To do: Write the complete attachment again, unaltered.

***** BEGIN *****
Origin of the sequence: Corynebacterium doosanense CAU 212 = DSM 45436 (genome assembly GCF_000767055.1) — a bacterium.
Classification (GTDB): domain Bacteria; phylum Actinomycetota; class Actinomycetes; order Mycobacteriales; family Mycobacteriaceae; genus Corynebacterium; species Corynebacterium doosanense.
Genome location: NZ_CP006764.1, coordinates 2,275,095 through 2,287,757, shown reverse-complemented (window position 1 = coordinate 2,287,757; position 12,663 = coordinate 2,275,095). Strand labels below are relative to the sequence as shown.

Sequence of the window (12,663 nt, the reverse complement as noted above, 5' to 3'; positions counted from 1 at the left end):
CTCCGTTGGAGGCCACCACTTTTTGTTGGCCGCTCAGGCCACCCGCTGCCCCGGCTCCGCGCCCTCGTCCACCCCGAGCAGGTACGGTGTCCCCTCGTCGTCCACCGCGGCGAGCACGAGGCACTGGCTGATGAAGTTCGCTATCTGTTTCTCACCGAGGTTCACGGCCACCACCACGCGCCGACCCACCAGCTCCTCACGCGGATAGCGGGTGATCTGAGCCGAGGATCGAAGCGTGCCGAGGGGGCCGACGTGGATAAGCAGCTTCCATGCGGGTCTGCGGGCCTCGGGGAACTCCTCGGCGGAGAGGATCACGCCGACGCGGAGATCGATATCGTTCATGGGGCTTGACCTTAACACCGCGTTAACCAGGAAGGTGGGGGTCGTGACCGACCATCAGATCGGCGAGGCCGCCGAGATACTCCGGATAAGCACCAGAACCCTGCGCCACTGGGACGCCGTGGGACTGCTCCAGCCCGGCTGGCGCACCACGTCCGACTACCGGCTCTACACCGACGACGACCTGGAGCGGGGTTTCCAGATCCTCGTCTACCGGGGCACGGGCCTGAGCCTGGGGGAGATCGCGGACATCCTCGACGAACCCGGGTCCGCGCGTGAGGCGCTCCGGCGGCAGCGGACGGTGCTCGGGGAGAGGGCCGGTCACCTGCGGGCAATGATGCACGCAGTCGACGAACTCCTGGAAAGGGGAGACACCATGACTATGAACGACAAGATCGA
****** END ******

Origin of the sequence: Corynebacterium doosanense CAU 212 = DSM 45436 (genome assembly GCF_000767055.1) — a bacterium.
Classification (GTDB): domain Bacteria; phylum Actinomycetota; class Actinomycetes; order Mycobacteriales; family Mycobacteriaceae; genus Corynebacterium; species Corynebacterium doosanense.
Genome location: NZ_CP006764.1, coordinates 2,275,095 through 2,287,757, shown reverse-complemented (window position 1 = coordinate 2,287,757; position 12,663 = coordinate 2,275,095). Strand labels below are relative to the sequence as shown.

Sequence of the window (12,663 nt, the reverse complement as noted above, 5' to 3'; positions counted from 1 at the left end):
CTCCGTTGGAGGCCACCACTTTTTGTTGGCCGCTCAGGCCACCCGCTGCCCCGGCTCCGCGCCCTCGTCCACCCCGAGCAGGTACGGTGTCCCCTCGTCGTCCACCGCGGCGAGCACGAGGCACTGGCTGATGAAGTTCGCTATCTGTTTCTCACCGAGGTTCACGGCCACCACCACGCGCCGACCCACCAGCTCCTCACGCGGATAGCGGGTGATCTGAGCCGAGGATCGAAGCGTGCCGAGGGGGCCGACGTGGATAAGCAGCTTCCATGCGGGTCTGCGGGCCTCGGGGAACTCCTCGGCGGAGAGGATCACGCCGACGCGGAGATCGATATCGTTCATGGGGCTTGACCTTAACACCGCGTTAACCAGGAAGGTGGGGGTCGTGACCGACCATCAGATCGGCGAGGCCGCCGAGATACTCCGGATAAGCACCAGAACCCTGCGCCACTGGGACGCCGTGGGACTGCTCCAGCCCGGCTGGCGCACCACGTCCGACTACCGGCTCTACACCGACGACGACCTGGAGCGGGGTTTCCAGATCCTCGTCTACCGGGGCACGGGCCTGAGCCTGGGGGAGATCGCGGACATCCTCGACGAACCCGGGTCCGCGCGTGAGGCGCTCCGGCGGCAGCGGACGGTGCTCGGGGAGAGGGCCGGTCACCTGCGGGCAATGATGCACGCAGTCGACGAACTCCTGGAAAGGGGAGACACCATGACTATGAACGACAAGATCGA